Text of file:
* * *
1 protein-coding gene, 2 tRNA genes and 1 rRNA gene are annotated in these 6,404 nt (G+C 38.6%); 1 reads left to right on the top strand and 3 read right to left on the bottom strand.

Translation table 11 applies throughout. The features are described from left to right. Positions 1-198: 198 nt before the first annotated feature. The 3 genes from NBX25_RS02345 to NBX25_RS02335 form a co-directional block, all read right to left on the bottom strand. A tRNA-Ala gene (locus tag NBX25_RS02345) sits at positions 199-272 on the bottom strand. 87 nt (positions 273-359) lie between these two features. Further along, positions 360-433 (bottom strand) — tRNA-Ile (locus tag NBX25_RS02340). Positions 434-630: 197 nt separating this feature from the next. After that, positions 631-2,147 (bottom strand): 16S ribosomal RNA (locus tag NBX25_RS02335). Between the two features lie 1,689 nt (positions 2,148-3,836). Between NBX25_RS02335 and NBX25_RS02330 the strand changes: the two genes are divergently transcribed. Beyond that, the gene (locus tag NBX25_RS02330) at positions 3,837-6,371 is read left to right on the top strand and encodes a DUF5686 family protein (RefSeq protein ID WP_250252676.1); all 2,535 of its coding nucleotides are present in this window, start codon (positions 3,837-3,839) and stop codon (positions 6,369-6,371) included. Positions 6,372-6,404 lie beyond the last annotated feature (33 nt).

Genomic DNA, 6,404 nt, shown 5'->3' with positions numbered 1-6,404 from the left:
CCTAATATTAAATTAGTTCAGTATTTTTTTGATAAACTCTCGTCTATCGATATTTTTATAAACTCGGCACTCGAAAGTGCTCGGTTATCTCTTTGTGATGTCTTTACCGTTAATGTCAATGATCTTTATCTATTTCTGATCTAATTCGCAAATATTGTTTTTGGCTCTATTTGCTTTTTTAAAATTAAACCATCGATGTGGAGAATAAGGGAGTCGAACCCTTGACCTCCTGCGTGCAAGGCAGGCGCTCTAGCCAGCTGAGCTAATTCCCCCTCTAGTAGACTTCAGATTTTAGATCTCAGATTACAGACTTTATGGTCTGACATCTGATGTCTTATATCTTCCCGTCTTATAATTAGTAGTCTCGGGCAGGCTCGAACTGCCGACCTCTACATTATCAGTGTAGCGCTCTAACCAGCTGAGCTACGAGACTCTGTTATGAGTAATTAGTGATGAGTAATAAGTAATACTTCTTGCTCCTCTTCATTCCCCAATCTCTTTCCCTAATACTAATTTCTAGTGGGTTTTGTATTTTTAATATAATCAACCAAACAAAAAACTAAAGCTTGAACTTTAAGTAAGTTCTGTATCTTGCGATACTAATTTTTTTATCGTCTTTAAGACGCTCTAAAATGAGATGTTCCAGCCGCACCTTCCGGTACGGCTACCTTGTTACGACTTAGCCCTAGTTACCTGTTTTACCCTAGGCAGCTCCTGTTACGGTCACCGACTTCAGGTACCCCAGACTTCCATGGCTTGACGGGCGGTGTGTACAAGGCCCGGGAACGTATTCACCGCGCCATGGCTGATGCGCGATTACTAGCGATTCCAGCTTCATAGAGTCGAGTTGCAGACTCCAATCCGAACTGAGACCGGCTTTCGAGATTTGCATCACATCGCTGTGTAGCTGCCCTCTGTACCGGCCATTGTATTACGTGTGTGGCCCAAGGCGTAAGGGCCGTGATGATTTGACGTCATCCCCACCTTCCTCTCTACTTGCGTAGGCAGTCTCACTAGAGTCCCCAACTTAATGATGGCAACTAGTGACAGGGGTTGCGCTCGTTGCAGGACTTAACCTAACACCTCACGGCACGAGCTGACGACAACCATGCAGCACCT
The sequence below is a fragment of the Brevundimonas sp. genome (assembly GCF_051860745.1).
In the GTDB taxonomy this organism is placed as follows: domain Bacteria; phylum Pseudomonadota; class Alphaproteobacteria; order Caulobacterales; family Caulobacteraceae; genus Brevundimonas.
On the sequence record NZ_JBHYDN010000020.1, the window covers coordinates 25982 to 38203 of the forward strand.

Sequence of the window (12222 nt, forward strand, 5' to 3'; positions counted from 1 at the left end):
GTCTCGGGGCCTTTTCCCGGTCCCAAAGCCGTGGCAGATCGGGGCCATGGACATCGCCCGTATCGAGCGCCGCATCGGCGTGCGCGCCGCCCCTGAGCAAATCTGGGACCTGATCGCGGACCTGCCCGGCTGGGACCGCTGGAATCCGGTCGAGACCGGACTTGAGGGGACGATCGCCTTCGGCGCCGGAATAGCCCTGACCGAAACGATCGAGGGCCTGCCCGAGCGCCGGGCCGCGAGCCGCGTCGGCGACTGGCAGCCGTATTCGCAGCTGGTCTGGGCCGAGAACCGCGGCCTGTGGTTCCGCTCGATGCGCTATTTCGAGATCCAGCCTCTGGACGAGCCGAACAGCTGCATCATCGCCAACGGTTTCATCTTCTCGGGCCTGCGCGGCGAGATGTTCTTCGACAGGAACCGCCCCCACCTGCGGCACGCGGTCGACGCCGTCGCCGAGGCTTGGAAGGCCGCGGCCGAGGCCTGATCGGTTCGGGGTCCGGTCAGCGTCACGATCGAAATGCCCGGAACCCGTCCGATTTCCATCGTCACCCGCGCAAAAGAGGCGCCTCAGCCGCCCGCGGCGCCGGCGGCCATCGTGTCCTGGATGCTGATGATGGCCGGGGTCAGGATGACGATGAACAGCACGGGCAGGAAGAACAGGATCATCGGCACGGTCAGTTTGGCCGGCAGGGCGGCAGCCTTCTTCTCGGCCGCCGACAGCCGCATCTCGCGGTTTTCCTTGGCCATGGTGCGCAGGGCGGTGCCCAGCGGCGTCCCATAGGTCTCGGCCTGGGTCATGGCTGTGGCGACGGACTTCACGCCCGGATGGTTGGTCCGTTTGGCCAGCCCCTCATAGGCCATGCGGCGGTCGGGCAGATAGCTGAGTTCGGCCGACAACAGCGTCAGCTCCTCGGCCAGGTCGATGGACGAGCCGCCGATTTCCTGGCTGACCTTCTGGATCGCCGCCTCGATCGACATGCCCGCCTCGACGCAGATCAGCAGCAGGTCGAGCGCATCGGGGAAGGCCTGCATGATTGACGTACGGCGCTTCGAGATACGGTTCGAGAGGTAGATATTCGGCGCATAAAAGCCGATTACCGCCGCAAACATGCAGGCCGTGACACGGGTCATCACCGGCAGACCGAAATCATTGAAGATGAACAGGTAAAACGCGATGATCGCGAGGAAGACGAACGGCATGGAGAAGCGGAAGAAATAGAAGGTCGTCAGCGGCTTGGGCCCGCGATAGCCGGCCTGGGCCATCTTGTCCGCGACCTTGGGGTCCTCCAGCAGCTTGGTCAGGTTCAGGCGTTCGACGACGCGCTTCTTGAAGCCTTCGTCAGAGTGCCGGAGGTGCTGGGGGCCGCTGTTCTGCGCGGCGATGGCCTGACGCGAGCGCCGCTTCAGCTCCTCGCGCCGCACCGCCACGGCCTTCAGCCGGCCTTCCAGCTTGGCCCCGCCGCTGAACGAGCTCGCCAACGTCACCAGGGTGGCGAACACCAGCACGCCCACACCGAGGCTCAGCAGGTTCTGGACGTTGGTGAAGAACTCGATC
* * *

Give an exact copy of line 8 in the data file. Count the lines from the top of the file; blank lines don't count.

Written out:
Sequence of the window (12222 nt, forward strand, 5' to 3'; positions counted from 1 at the left end):